[soft question] todo list / rust work flow?

TLDR: When working on large Rust projects, how do you keep yourself in flow / have a system for keeping track what to work on next.

My general work flow goes something like this:

  1. If I have a compiler error, great! I click on the error, IntelliJ/IDEA jumps to the correct line, I fix it, and re “cargo check.” [This happens very often.]

  2. If I have a failed assert! in a unit test, great! I jump to the corresponding error, try to figure out what’s wrong, and go from there. [Unfortunately, this doesn’t work as well for Rust/Wasm32.]

  3. The place I get stuck / lose concentration / get very little done – is when there are neither compiler nor runtime errors – and I need to figure out what to add next.

  4. How do you keep track of what to work on when there is neither compiler nor runtime error?

== Things that I have tried (but don’t work as well) ==

  1. Pen + Paper todo list.

  2. Web based todo lists, trello boards, …

  3. Adding "// TODO’’ in source files (IntelliJ will collect these into an applet you can click on).

I use a mixture of informal in-code TODOs/FIXMEs for quick reminders (things to be fixed in the next few hours/days) and a GTD-inspired workflow implemented on top of Asana for longer-term planning (which handles all the things I need to do, not just code).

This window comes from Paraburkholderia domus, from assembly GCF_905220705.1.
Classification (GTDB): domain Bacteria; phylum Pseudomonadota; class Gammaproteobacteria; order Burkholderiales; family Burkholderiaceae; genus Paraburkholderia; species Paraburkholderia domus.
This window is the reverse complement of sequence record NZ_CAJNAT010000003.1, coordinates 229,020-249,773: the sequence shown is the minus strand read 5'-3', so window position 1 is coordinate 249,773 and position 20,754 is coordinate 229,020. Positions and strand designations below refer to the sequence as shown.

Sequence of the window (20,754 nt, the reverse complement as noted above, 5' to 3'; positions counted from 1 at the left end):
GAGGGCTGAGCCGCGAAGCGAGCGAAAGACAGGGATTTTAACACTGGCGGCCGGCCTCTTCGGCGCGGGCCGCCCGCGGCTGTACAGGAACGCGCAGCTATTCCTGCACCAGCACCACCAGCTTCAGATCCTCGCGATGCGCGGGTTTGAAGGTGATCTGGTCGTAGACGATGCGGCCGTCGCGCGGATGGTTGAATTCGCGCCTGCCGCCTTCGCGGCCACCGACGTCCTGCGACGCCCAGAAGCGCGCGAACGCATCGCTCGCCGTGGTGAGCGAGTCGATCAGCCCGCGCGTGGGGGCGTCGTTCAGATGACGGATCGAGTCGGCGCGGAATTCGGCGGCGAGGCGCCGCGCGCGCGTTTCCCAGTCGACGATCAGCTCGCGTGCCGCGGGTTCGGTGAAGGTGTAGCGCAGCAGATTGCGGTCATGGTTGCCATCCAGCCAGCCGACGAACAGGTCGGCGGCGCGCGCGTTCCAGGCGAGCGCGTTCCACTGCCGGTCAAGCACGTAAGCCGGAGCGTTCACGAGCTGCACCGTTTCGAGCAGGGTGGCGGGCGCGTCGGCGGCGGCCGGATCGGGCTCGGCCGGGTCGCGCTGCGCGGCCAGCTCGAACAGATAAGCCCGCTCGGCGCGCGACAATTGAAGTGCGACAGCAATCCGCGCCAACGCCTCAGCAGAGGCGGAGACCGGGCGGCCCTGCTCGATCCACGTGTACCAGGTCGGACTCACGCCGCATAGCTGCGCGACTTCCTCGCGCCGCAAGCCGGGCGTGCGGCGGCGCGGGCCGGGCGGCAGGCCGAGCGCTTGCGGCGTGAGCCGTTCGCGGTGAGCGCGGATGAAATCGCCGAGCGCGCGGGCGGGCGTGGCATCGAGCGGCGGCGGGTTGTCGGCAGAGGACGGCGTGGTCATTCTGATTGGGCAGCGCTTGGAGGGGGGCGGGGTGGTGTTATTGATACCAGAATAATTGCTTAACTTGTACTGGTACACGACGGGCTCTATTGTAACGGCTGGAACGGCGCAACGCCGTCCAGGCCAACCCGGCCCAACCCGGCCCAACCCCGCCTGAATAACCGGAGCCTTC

I tried Kanban workflows (as encouraged by Trello) before, but found them to scale poorly to large number of tasks. The methodology designers’ assumption that it is possible to limit the number of tasks in flight to compensate this does not match my experience.

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I always immediately add // TODO or // XXX comments when I notice a place where things could be better or something is missing. Later I collect those which aren’t actually tied to a specific code location into a TODO file, or issues if the project is already in some hosted repo.

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Interesting insight. I realized that for Kanban board intermediate “stage cards”, what I really want is not FLAT LISTS, but instead COLLAPSABLE NESTED TREES — but I never recognized that the underlying cause was that they wanted me to stuff everything into 5-10 item slots.